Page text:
Loyola University Chicago

Department of History


History Professor Johnson's Book Among Writer's Top 10 Books on Texas

History Professor Johnson

Photo by Myles Ostrowski


History Professor Johnson's Book Among Writer's Top 10 Books on Texas 

The work of Loyola History Professor Benjamin Johnson ranks among the favorites of author John Phillip Santos in a recent article for Texas Monthly.  Santos listed Johnson's monograph, Revolution in Texas: How a Forgotten Rebellion and Its Bloody Suppression Turned Mexicans into Americans (New Haven: Yale University Press, 2003), among books that function "Against the Canon”.  Acclaim for Dr. Johnson's work has also come from the scholarly community, and his volume was a finalist for the Caroline Bancroft Western History Prize in 2004. 

We recently caught up with Dr. Johnson and asked him a few questions about Revolution in Texas and his current book project.

How did you come to this fascinating subject of your research, and how did this book came about?

I read about this defeated uprising of ethnic Mexicans in 1915-6 while in graduate school in my twenties, and could not believe that I had never heard of it.  It unleashed one of the most virulent episodes of racial violence in U.S. history, yet was little-known among professional historians and Texans alike.  I decided that I had to write about it when I found out that some of the people victimized later founded the League of United Latin American Citizens (LULAC), arguably the first Latino civil rights organization.

Why do you think Revolution in Texas has been so well received? 

The charisma of its author, of course!  Seriously, it was a good time for a book that explored both the mistreatment of Mexican Americans and how many came to make the United States a decent home for themselves.  And the events themselves were gripping enough to make a compelling narrative, but one that would allow me to smuggle in serious arguments about Latino history and statelessness.  And say what you will about Texas, but its residents have a strong sense of place and investment in their (our) history, so unveiling a fraught and largely buried chapter of that past can carry a lot of resonance, and not just in scholarly venues.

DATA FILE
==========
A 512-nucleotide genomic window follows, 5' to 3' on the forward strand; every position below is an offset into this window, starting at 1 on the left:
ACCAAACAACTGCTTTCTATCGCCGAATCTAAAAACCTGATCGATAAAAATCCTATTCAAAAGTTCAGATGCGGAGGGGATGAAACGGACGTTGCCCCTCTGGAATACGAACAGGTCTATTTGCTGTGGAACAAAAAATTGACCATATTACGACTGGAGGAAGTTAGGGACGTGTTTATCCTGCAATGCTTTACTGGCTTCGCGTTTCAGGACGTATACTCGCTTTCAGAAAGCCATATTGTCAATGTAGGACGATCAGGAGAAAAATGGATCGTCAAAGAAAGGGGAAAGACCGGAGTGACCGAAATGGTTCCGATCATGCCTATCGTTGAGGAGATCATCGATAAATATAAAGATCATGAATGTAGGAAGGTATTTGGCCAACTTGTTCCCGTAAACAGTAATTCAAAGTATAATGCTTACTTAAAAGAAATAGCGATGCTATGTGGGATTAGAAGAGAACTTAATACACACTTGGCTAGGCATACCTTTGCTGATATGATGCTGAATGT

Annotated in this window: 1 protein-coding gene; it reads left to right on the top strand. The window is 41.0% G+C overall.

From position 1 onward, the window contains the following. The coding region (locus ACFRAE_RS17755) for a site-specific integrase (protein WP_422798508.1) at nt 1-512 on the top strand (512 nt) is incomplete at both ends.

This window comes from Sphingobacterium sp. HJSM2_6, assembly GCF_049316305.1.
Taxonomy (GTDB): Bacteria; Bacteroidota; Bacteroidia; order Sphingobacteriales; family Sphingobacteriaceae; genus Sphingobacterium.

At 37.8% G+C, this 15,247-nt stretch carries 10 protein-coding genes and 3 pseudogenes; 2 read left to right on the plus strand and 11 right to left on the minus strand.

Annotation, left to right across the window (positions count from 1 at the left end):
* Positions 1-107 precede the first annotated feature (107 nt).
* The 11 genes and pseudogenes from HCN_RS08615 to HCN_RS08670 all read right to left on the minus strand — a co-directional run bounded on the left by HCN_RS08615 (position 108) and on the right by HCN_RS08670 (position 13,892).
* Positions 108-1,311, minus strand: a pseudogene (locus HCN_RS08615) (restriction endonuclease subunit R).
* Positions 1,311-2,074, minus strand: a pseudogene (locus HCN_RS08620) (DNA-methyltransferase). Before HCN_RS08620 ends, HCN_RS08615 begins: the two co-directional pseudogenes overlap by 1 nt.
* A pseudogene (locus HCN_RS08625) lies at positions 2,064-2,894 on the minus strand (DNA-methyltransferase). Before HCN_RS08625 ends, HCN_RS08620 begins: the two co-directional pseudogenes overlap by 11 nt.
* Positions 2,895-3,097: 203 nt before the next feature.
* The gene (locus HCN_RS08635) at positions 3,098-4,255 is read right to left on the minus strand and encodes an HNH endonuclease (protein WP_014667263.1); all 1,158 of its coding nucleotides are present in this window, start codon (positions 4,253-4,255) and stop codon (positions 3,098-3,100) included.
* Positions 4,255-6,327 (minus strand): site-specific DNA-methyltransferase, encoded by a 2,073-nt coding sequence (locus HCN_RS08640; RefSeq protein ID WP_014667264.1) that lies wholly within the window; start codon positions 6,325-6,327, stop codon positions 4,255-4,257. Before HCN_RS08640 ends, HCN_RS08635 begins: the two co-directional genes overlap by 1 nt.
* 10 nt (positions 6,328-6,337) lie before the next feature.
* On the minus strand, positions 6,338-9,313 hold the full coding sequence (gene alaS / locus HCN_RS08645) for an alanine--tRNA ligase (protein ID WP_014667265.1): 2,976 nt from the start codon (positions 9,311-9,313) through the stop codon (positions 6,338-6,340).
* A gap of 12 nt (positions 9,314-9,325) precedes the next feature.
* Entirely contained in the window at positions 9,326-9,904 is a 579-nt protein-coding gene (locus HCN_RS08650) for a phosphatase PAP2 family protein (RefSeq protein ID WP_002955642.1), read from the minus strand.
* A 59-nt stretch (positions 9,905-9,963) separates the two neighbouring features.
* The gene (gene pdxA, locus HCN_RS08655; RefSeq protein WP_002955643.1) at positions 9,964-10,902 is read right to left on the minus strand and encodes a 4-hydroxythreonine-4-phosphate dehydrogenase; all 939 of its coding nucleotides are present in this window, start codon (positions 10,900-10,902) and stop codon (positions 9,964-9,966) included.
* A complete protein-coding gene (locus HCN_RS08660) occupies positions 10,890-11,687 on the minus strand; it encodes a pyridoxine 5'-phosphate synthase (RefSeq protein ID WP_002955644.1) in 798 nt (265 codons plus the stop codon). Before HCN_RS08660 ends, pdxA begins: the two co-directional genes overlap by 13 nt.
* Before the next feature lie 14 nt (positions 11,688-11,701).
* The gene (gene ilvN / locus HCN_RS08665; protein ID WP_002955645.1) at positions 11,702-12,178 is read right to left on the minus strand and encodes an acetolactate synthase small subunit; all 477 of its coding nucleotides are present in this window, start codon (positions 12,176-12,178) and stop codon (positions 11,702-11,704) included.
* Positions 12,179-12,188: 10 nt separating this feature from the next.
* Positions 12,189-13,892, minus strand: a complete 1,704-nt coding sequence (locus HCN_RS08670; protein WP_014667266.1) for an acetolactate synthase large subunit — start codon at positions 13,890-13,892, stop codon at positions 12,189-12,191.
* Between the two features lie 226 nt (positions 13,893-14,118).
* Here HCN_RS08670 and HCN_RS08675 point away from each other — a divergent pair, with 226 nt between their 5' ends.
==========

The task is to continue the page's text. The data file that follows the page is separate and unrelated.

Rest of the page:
What's next?  

I continued to write about border topics after Revolution in Texas, most notably in Bordertown:  Odyssey of an American Place (Yale, 2008), a collaboration with a photographer that tried to capture the harmony and rootedness of a particular border community.  Most of my research and writing time in recent years has gone into a book on Progressive-era environmental politics, but I’d like to go back to exploring the ties between the United States and Mexico.  So, soon I will start looking at the ways that Mexicans and Mexican Americans perceived the U.S. Civil War, and the ways that Americans thought about Mexico’s civil wars in the same decade.

Interested readers can check out excerpts from his book and see reviews at the publisher's site from Yale University Press